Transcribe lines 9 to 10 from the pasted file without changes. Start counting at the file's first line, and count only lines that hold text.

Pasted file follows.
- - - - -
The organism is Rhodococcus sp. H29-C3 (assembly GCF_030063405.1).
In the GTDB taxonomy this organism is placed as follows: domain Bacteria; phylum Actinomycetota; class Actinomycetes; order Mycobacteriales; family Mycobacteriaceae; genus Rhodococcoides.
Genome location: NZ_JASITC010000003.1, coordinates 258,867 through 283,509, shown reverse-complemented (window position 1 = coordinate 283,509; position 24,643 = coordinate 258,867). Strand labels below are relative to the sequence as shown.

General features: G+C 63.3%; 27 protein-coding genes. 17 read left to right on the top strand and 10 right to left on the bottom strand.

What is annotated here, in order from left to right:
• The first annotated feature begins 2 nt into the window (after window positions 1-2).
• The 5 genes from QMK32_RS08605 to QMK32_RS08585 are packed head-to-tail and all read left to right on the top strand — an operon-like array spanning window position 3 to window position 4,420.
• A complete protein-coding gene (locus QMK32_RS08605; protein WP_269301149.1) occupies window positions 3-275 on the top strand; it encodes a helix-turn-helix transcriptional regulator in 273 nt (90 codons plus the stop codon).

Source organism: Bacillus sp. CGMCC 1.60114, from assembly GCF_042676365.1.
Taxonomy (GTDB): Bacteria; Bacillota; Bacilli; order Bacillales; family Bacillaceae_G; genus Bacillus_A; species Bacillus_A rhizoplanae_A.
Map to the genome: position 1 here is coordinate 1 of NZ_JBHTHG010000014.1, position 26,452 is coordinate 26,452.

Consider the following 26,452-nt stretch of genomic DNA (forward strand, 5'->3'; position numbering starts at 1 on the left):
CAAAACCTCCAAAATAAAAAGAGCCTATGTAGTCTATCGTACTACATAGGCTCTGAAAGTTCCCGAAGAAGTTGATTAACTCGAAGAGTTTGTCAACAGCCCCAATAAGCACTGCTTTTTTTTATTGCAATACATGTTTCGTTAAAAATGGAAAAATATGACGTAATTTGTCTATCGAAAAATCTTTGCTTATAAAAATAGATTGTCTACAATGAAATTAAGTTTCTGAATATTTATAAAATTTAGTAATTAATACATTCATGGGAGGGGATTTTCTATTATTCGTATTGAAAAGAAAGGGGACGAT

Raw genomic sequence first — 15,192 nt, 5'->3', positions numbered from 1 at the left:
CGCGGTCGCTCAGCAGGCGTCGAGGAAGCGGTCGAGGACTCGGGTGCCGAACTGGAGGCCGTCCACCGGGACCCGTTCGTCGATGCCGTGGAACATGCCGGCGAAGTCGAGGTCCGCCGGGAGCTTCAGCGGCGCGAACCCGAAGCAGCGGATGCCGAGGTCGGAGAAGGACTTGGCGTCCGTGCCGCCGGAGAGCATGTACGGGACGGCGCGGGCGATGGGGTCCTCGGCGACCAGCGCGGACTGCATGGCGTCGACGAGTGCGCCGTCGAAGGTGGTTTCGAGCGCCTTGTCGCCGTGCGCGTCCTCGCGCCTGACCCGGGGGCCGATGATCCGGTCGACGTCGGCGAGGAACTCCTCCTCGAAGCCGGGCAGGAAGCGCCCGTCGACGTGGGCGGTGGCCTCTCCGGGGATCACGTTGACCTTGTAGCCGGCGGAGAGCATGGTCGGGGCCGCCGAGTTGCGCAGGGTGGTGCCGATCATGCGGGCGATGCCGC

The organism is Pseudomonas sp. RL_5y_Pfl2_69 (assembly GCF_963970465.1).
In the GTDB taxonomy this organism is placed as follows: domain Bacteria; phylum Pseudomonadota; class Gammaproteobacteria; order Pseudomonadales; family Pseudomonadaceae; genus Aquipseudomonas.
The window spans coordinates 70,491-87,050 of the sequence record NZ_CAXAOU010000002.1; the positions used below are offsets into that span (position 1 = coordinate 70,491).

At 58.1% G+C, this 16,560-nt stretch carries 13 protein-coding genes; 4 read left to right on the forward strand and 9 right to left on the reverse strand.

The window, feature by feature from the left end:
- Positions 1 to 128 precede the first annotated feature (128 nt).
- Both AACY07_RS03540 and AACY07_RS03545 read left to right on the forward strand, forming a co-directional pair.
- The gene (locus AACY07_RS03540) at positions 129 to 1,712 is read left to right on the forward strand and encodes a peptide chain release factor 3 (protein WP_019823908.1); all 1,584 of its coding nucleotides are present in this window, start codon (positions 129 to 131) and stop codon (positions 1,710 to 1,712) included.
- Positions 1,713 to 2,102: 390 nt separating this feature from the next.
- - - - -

Source organism: Bacillus sp. CGMCC 1.60114, from assembly GCF_042676365.1.
Taxonomy (GTDB): Bacteria; Bacillota; Bacilli; order Bacillales; family Bacillaceae_G; genus Bacillus_A; species Bacillus_A rhizoplanae_A.